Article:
West Point, Nebraska
When Greg Kreikemeier says, “Anything we buy in the future will be a T-L,” he has what he’s convinced are solid reasons. He’s in charge of the 4,000- acre crop side of Kreikemeier Ag, Inc. outside of West Point, Nebraska, that’s 60 percent corn.
His brother, Jason, handles their 3,000 head feedyard. 500 to 900 pounders at purchase, depending on the market, are turned two to three times a year.
60 percent of the cropland is irrigated. Six of the 19 center- pivots operated are T-Ls, so he has a lot of comparison experience with the electrics with which they started back in 1982.
“Overall,” he points out, “maintenance on the T-Ls is so much easier. We just check the gear box grease, and that’s generally it.”
“They’re a simple system to operate and maintain, as well. A farmer can walk up to a T-L and quickly see if anything is wrong. It won’t require an electrician to figure it out.”
“And, the T-L panels are simple, and not complicated. Regardless, we just haven’t had much trouble with our T-Ls.”
Kreikemeier also likes that there are only two gear boxes versus three gear boxes as on each electric tower. On their electric systems the contacts have become a problem. As a result, they typically experience a lot of nagging false stops on the first couple of laps every summer.
The decision to begin buying T-Ls was aided by the observations of a neighbor who has T-Ls that are now 30 to 40 years old. He told Kreikemeier, “I don’t do much to them, just change the hydraulic filter. T-Ls just run and run.”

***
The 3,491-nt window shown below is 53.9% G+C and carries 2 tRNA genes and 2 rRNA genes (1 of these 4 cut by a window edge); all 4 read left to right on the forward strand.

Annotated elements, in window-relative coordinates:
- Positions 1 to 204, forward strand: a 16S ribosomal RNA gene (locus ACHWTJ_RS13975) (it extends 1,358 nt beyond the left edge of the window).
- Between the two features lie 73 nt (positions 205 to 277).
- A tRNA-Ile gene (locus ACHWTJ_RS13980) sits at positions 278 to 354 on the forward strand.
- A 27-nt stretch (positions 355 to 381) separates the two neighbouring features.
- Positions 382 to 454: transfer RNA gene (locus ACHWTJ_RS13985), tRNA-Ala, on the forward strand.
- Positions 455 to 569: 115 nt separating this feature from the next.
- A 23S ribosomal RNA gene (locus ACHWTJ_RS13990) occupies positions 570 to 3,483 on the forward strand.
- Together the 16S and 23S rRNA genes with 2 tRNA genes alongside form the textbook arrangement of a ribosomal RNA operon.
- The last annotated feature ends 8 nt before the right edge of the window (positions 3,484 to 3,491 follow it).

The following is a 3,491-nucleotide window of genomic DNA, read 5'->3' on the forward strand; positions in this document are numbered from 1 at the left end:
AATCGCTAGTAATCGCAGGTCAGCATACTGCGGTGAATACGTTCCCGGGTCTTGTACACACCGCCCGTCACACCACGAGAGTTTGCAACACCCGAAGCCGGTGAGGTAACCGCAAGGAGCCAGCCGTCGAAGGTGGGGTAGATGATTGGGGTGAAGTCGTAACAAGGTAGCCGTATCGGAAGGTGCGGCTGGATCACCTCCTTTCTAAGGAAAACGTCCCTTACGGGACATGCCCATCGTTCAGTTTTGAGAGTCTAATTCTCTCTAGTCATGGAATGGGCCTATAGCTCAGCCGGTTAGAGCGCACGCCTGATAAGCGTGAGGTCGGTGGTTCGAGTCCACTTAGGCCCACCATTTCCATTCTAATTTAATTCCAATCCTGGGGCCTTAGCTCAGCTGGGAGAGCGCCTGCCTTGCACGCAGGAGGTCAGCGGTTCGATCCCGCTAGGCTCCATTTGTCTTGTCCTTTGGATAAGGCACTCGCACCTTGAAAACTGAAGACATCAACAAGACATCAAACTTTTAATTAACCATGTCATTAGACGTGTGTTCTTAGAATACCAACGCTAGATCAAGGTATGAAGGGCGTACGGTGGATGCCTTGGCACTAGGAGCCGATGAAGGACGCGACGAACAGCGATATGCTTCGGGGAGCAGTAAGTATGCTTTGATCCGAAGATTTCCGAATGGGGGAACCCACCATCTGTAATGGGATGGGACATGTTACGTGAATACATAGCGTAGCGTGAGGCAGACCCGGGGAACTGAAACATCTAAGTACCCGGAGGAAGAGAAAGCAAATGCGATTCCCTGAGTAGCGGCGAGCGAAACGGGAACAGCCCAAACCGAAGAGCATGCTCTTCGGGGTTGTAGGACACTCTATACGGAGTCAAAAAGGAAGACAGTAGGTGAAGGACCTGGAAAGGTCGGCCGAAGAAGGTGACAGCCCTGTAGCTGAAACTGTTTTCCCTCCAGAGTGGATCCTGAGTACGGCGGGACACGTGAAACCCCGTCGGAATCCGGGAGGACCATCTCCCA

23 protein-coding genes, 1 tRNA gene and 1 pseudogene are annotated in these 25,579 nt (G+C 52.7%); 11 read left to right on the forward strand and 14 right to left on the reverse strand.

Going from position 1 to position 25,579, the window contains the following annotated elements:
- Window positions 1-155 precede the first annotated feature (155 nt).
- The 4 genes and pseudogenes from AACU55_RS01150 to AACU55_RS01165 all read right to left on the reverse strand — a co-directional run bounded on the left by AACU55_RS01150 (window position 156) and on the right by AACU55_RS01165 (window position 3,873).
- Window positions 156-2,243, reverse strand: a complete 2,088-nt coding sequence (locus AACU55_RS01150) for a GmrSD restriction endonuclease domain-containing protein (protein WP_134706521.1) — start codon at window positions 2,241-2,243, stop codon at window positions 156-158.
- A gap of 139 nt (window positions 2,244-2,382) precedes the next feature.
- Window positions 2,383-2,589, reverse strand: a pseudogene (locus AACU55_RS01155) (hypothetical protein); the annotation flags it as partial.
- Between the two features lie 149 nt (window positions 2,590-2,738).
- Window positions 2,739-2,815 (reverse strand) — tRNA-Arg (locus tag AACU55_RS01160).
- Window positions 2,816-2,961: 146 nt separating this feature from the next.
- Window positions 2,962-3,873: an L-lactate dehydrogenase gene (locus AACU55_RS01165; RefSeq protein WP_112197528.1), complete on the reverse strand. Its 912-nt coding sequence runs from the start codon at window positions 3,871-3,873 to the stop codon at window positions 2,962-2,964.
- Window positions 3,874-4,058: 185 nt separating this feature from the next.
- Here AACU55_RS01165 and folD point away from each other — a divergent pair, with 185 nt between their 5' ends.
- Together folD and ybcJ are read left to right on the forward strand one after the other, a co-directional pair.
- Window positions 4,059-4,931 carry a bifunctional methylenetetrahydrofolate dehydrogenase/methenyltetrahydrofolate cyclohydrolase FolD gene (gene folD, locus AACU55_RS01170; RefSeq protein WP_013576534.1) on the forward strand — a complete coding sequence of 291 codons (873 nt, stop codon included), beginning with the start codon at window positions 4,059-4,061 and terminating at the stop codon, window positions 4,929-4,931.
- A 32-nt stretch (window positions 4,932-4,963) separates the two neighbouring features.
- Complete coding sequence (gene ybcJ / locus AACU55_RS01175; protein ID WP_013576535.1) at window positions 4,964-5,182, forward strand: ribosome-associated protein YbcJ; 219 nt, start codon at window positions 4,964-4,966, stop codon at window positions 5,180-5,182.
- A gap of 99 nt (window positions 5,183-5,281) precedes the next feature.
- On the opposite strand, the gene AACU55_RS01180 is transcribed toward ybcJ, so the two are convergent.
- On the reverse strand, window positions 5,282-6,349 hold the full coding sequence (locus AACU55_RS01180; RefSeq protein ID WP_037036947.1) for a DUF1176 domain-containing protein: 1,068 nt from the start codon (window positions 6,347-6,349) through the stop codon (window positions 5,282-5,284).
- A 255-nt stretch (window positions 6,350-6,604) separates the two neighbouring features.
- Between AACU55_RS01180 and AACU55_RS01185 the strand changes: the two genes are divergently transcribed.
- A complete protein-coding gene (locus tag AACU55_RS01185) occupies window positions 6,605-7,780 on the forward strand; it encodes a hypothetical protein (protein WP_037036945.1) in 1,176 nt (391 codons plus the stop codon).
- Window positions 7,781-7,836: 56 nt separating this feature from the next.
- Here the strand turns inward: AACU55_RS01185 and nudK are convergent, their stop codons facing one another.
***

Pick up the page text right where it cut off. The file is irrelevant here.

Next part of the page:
Bottom line: The Kreikemeier T-Ls are yet to have their first dealer service call.
Then there are the all-too- common summer electrical storms. Keep in mind that their fields stretch the diameter of a circle 60 miles. As Kreikemeier observes, “We might receive only .10-inch of rain with the lightening. However, the power has surged, and the electric pivots have all shut down. Meanwhile, the T-Ls are always running.”
He’s also noticed on some of their electric systems that the continuous starting and stopping is taking out the U-joints, often shearing them. He says that even on the newer electrics that this interrupted motion has to be harder on the gear boxes.
The continuous movement of the T-Ls is also appealing since Kreikemeier frequently fertigates through the systems. As he points out, “I do feel the constant movement significantly provides a more uniform application.”
Then there’s the matter of strength. No contest, according to Kreikemeier. He comments that, “The T-L’s have the quality and seem to have a little bit heavier iron in them than the electrics. I do know the angle irons are heavier.”
A careful shopper, with every center pivot purchase in recent years he’s always checked the T-L price against its competitors.
“The T-L has never been higher,” he reports. “I believe we’re getting a better, simpler, and more reliable machine.”
“With a T-L there’s not 480 volts going down the system. That I do like. I like that a lot!” he stresses.
“Because, a lot of times when you have to troubleshoot an electric, the quickest way is to do it live. Even an area electric center pivot dealer was electrocuted three or four years ago.
“I have five children at home, and I definitely have one ‘farmer’ for sure, and I hope five. So, that 480 volts is probably the most important reason for buying T-Ls. Years ago we didn’t think about all that electricity. Today, it’s different.
“Whatever the reason, we’re happy with our T-Ls.”
With nearly 1,100 acres of corn and soybeans under T-L Irrigation pivots, Wayne Beck and his son, Curtis, are surely among T-L Irrigation’s best customers. That’s especially true when you consider Wayne has a history with T-L that goes back to 1956, when his dad drilled his first well and started using hand-moved 40-foot T-L aluminum pipe with sprinkler heads.